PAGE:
|Bottling :||August 2021|
|Acquired alcohol :||15.8°|
|Residual sugar :||16.5 g/l|
|Total acidity :||2.3 g/l H2SO4 (3.5 g/l Tartrique)|
|Yield :||37 hl/ha|
|Optimum tasting :||2025-2045+|
|Average age of vines :||69 years|
|Terroir :||Grand Cru Hengst|
|Sweetness index :||3|
|Soil :||Calcareous Marl from the Oligocene period, South/South East facing, medium/steep slope|
Description of the wine GEWURZTRAMINER HENGST GRAND CRU 2020The Hengst was classified Grand Cru in November 1982. It is located on a majestic steep south-east facing hillside on the village of Wintzenheim, very close to Colmar. The red limestone soil of the Oligocen period is made of high lime content sandstone containing calcareous pebbles and rich in iron. The top soil is actually quite thin, but the presence of clay (marl) gives this vineyard a very good drought resistances. Still today, Gewurztraminer is the most planted grape variety on the Hengst. Both combination of early ripening climate and high lime and iron content help obtain great phenolic ripeness, crucial for this grape. It also explains why this vineyard is also becoming famous for its red wine! This Gewurztraminer is produced from two very old vineyards located in the middle of the GC. In 2020, the grapes were very ripe and healthy. The ripeness level shows the rich potential of this sunny warm vintage. The Hengst fermented quickly and vigorously, like a stallion (Hengst is a Stallion in Alsace dialect!) and this powerful style suits the vineyard very well.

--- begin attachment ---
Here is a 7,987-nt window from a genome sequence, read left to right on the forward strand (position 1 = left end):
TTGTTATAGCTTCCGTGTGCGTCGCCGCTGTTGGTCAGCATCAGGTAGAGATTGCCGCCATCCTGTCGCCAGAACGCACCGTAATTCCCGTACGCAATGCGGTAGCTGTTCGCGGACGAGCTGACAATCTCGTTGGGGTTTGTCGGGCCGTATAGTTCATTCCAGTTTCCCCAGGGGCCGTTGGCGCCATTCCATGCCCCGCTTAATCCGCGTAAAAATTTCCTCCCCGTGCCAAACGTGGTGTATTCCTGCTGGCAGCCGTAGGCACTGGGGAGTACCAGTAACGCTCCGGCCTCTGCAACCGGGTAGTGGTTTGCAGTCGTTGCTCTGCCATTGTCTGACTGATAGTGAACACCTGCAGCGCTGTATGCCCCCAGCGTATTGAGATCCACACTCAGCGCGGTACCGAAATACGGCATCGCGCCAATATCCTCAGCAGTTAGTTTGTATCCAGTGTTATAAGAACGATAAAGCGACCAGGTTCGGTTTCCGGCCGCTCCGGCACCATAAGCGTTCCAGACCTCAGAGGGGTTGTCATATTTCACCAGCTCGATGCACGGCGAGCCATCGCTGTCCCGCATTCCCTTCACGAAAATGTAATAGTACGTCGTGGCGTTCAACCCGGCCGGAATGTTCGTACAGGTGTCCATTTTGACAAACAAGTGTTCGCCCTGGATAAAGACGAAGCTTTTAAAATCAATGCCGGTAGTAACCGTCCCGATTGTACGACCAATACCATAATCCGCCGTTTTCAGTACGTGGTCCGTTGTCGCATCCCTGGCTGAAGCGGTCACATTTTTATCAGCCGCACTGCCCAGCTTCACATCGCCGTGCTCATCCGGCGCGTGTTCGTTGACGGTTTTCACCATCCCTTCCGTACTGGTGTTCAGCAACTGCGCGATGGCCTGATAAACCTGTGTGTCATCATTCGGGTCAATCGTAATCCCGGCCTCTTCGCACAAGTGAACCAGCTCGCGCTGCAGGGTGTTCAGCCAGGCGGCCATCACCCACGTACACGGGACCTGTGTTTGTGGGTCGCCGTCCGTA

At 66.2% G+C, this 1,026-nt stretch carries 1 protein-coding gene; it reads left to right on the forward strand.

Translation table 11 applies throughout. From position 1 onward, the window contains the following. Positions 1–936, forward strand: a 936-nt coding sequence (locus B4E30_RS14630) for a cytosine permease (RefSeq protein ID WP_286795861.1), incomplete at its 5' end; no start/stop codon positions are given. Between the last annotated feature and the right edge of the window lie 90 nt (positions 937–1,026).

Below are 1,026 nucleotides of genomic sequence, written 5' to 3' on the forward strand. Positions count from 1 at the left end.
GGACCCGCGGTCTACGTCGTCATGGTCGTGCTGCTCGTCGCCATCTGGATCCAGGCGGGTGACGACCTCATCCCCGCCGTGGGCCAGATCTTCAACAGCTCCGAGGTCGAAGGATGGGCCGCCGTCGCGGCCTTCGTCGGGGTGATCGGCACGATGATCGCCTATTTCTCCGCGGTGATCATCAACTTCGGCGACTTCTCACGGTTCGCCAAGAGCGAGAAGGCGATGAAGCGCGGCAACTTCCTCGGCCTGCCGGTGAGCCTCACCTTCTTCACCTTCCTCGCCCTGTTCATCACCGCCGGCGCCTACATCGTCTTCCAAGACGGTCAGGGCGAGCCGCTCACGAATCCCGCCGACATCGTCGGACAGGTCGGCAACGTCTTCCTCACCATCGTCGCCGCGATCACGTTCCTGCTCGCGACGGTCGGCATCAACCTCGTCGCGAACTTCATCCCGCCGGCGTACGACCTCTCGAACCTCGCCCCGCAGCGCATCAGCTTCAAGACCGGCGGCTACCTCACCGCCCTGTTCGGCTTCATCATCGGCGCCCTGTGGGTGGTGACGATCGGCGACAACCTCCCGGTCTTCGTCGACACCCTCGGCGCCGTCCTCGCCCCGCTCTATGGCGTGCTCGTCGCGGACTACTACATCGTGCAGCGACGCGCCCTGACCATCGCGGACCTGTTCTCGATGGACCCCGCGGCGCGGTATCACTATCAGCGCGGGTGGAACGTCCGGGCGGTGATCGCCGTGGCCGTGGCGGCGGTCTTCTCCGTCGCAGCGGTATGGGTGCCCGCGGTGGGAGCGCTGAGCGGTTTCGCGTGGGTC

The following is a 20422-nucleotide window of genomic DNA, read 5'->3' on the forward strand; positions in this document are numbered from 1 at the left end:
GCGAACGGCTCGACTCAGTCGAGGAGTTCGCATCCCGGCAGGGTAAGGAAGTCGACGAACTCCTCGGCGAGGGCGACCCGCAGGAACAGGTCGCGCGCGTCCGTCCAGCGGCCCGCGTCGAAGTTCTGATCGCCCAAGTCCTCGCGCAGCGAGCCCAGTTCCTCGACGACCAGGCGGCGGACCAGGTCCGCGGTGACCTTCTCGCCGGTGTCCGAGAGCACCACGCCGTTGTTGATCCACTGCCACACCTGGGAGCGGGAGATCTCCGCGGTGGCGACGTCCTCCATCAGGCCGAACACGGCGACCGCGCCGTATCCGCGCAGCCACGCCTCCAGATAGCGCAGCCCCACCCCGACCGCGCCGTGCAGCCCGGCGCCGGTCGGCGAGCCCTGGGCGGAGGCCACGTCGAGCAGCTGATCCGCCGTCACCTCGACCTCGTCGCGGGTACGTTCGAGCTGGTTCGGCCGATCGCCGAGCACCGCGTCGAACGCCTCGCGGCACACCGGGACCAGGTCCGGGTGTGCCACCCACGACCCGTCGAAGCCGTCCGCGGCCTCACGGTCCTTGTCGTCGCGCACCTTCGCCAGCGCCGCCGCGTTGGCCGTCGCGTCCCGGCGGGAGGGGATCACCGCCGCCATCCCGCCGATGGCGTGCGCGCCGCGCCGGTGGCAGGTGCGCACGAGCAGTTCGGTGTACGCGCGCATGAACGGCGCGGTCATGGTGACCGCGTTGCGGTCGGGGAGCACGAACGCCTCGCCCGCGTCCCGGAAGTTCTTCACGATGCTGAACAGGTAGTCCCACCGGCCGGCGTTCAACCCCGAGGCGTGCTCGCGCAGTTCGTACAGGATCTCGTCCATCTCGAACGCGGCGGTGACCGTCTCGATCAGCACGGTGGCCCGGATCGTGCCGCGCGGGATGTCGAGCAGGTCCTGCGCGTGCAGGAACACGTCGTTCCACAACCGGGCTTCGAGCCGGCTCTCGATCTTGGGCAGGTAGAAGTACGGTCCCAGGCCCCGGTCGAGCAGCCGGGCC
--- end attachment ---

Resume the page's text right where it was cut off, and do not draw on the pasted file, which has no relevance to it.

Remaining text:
Tasting notes8/2021: bright yellow/pale gold colour. This wine displays intense rich ripe white fruits aromas (peach, pears…) alongside spicy notes. Clearly, it is impossible to guess the power of this wine such is the nose complex and delicate, probably the result of a very healthy (no noble rot) vintage. This Hengst tastes soft and unctuous at the beginning, coating the palate with a velvety texture, until, it really unrolls its powerful huge intensity. Numbers made this wine qualify as sweet, but it really tastes barely off-dry. The sensation it leaves on the palate is harmony and length. What a wine, and despite its power, it will be a great match with lots of foods! (grilled, smoked, spicy, marinated… anything with character!).
The Hengst Grand Cru of Wintzenheim
The Hengst was first mentioned in the 9th century in an endowment of the Murbach Abbey. The lord of Haut Landsbourg as well as the bailiff of Kaysersberg shared the feudal rights up to the Great Revolution, whilst various noble families, abbeys and the bourgeoisie of Colmar exploited important parcels.